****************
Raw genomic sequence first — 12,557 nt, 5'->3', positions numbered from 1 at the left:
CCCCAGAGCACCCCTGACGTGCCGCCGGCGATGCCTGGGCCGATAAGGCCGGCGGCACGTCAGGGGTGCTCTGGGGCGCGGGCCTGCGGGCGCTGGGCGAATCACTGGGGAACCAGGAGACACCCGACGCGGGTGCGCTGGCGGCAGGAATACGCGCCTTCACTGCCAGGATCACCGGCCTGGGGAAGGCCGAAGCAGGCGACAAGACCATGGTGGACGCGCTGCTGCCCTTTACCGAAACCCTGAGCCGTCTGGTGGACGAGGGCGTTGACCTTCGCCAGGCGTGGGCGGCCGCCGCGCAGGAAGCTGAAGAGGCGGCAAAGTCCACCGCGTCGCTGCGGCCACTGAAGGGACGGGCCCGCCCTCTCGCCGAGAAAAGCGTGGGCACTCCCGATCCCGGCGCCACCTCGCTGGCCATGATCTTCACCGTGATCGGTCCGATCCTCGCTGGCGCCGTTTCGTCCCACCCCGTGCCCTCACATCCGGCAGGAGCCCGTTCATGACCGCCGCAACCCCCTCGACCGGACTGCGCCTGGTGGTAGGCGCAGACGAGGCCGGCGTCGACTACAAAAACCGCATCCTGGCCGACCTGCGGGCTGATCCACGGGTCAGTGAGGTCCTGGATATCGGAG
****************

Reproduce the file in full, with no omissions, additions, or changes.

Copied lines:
Raw genomic sequence first — 12,557 nt, 5'->3', positions numbered from 1 at the left:
CCCCAGAGCACCCCTGACGTGCCGCCGGCGATGCCTGGGCCGATAAGGCCGGCGGCACGTCAGGGGTGCTCTGGGGCGCGGGCCTGCGGGCGCTGGGCGAATCACTGGGGAACCAGGAGACACCCGACGCGGGTGCGCTGGCGGCAGGAATACGCGCCTTCACTGCCAGGATCACCGGCCTGGGGAAGGCCGAAGCAGGCGACAAGACCATGGTGGACGCGCTGCTGCCCTTTACCGAAACCCTGAGCCGTCTGGTGGACGAGGGCGTTGACCTTCGCCAGGCGTGGGCGGCCGCCGCGCAGGAAGCTGAAGAGGCGGCAAAGTCCACCGCGTCGCTGCGGCCACTGAAGGGACGGGCCCGCCCTCTCGCCGAGAAAAGCGTGGGCACTCCCGATCCCGGCGCCACCTCGCTGGCCATGATCTTCACCGTGATCGGTCCGATCCTCGCTGGCGCCGTTTCGTCCCACCCCGTGCCCTCACATCCGGCAGGAGCCCGTTCATGACCGCCGCAACCCCCTCGACCGGACTGCGCCTGGTGGTAGGCGCAGACGAGGCCGGCGTCGACTACAAAAACCGCATCCTGGCCGACCTGCGGGCTGATCCACGGGTCAGTGAGGTCCTGGATATCGGAG